What makes Bocchi The Rock!‘s story standout is that through the course the series, Hitori isn’t magically lifted out of her fear of social interactions and made as confident and outgoing as Ikuyo. Instead, her growth happens at an incremental rate; with support from Nijika, Ryō and Ikuyo, Hitori is able to slowly step outside her comfort zone and experience the world, and even if things do happen uncomfortably fast for Hitori, her new friends in Kessoku band look out for her, dialing things back so she isn’t overwhelmed. In this way, for every step back Hitori suffers, she’s taken two steps forward: by the end of Bocchi The Rock!, even though Hitori still finds it challenging to engage a shop keeper in conversation or even maintain eye contact with someone she’d just met, she was able to fulfil a dream she’d had since middle school, and while she may not believe it to be true, the skill she’d accrued while playing on her own means she’s certainly not a burden. Seeing Hitori perform skillfully even in difficult situations show that despite her lack of confidence, she’s got what it takes, and this is where Bocchi The Rock! shines: the anime ultimately shows how difficult it is to push people from their comfort zones, but in spite of this difficulty, with the right people in one’s corner, one can still take those difficult first steps forward. In this way, Hitori’s growth in Bocchi The Rock! never comes across as unrealistic, and while she’s still largely the same person she was when starting out, she is a little more confident and open to new experiences by the series’ end. Similarly, Bocchi The Rock! suggests that people are often more talented and skillful than they give themselves credit for, and it is only with encouragement from others that their potential is realised. While Hitori had previously performed online and accrued a reputation for being a skilled guitar player, being with Kessoku band has allowed her to see first-hand how far she’d come from those early days: on two separate occasions, she was able to save the show, and moments like these show how the soft-spoken folks can be unlikely heroes, acting as a reminder to viewers that excellence and talent can come from anywhere despite appearances, and that people who support and encourage one another will reap the rewards of these efforts when the going becomes challenging.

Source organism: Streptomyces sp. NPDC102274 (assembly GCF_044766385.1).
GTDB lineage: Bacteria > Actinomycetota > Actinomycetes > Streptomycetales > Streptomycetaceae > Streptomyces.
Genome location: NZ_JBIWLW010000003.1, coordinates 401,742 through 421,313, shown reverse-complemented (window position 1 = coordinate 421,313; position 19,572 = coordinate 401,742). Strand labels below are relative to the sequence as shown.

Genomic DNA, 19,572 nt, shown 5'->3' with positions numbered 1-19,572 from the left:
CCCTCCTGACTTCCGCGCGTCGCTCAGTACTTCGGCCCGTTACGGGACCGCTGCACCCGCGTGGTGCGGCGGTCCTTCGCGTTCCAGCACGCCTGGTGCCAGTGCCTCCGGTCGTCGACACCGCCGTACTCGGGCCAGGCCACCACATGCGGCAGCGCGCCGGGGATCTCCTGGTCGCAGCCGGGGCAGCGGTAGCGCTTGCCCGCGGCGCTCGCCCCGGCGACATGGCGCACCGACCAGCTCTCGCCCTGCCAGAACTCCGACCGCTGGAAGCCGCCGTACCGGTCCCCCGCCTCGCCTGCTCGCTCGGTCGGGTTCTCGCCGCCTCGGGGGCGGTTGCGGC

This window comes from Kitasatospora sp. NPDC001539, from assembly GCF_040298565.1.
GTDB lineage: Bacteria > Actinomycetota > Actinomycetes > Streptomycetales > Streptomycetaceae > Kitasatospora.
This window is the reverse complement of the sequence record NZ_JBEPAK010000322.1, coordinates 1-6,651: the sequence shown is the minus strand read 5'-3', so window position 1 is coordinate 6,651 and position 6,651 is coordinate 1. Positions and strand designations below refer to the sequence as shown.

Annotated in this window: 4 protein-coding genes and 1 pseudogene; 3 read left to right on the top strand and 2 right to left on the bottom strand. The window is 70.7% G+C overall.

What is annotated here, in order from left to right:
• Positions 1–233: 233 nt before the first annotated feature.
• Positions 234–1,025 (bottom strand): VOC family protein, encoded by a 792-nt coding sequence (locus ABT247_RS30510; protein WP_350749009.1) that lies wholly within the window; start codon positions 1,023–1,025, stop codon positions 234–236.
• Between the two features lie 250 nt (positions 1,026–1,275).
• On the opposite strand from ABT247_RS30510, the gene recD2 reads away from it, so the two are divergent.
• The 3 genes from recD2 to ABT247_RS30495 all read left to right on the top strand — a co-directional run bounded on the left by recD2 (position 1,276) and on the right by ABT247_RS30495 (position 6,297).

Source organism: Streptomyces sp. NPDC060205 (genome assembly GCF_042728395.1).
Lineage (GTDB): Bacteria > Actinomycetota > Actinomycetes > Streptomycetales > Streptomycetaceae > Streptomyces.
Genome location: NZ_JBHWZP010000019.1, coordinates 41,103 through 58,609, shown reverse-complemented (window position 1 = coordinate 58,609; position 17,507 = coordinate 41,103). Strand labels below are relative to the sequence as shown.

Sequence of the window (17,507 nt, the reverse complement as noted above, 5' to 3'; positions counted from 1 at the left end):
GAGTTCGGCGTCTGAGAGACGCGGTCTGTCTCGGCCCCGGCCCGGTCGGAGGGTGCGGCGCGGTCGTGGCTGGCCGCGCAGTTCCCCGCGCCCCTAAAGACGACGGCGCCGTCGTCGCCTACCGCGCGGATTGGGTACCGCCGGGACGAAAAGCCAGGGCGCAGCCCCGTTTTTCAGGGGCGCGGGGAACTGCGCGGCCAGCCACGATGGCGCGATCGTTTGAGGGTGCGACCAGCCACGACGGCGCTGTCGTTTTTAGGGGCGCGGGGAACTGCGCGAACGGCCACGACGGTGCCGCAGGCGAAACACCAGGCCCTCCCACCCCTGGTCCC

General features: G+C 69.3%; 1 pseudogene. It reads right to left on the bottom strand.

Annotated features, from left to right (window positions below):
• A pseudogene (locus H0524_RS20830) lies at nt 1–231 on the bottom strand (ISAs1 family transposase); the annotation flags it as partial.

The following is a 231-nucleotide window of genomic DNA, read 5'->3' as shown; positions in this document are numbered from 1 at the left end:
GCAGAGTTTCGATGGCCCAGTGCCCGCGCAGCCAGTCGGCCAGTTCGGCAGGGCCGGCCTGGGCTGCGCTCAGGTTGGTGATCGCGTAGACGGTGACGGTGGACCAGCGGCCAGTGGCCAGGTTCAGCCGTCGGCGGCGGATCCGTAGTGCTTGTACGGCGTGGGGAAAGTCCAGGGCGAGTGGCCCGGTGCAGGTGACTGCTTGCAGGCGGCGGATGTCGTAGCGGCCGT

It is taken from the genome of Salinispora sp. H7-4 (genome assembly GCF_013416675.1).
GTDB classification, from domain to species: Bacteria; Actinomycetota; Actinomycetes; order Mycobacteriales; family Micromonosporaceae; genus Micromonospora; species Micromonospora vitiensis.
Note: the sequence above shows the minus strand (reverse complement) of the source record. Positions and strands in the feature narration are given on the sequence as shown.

Screenshots and Commentary

  • The praises out there for Bocchi The Rock! are quite varied, speaking yet again to how anime can find success with viewers when they excel in a range of areas: although Bocchi The Rock! is a Manga Time Kirara series, which are typically known for their emphasis on the ordinary and adorable, Bocchi The Rock! manages to give the characters additional personality through their unique traits. The characters in Bocchi The Rock! maintain a kawaii aesthetic about them, and this comes through in their actions, but they aren’t saccharine and over the top, either.